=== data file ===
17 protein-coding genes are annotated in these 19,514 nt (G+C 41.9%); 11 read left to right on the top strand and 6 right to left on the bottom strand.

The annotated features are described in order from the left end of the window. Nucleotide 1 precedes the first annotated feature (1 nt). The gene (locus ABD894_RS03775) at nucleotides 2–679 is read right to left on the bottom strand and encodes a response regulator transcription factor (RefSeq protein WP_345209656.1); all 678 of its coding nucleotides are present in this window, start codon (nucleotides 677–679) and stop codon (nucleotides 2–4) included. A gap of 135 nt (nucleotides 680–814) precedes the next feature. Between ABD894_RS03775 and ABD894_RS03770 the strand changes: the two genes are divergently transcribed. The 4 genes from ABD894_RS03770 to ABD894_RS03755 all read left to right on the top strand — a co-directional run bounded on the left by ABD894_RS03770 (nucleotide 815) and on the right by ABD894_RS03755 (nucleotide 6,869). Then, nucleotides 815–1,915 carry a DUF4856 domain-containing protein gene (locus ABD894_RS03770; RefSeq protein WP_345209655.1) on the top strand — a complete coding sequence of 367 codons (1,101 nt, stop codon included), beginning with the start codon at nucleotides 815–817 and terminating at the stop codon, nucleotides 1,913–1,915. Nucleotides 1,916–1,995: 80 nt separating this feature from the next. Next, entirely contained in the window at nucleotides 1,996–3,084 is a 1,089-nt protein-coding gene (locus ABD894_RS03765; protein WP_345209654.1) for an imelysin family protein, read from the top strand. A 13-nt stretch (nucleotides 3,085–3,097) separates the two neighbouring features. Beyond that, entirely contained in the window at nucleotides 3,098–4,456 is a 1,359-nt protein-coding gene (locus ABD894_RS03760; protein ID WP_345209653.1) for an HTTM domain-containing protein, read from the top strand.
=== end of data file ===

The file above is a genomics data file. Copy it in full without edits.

17 protein-coding genes are annotated in these 19,514 nt (G+C 41.9%); 11 read left to right on the top strand and 6 right to left on the bottom strand.

The annotated features are described in order from the left end of the window. Nucleotide 1 precedes the first annotated feature (1 nt). The gene (locus ABD894_RS03775) at nucleotides 2–679 is read right to left on the bottom strand and encodes a response regulator transcription factor (RefSeq protein WP_345209656.1); all 678 of its coding nucleotides are present in this window, start codon (nucleotides 677–679) and stop codon (nucleotides 2–4) included. A gap of 135 nt (nucleotides 680–814) precedes the next feature. Between ABD894_RS03775 and ABD894_RS03770 the strand changes: the two genes are divergently transcribed. The 4 genes from ABD894_RS03770 to ABD894_RS03755 all read left to right on the top strand — a co-directional run bounded on the left by ABD894_RS03770 (nucleotide 815) and on the right by ABD894_RS03755 (nucleotide 6,869). Then, nucleotides 815–1,915 carry a DUF4856 domain-containing protein gene (locus ABD894_RS03770; RefSeq protein WP_345209655.1) on the top strand — a complete coding sequence of 367 codons (1,101 nt, stop codon included), beginning with the start codon at nucleotides 815–817 and terminating at the stop codon, nucleotides 1,913–1,915. Nucleotides 1,916–1,995: 80 nt separating this feature from the next. Next, entirely contained in the window at nucleotides 1,996–3,084 is a 1,089-nt protein-coding gene (locus ABD894_RS03765; protein WP_345209654.1) for an imelysin family protein, read from the top strand. A 13-nt stretch (nucleotides 3,085–3,097) separates the two neighbouring features. Beyond that, entirely contained in the window at nucleotides 3,098–4,456 is a 1,359-nt protein-coding gene (locus ABD894_RS03760; protein ID WP_345209653.1) for an HTTM domain-containing protein, read from the top strand.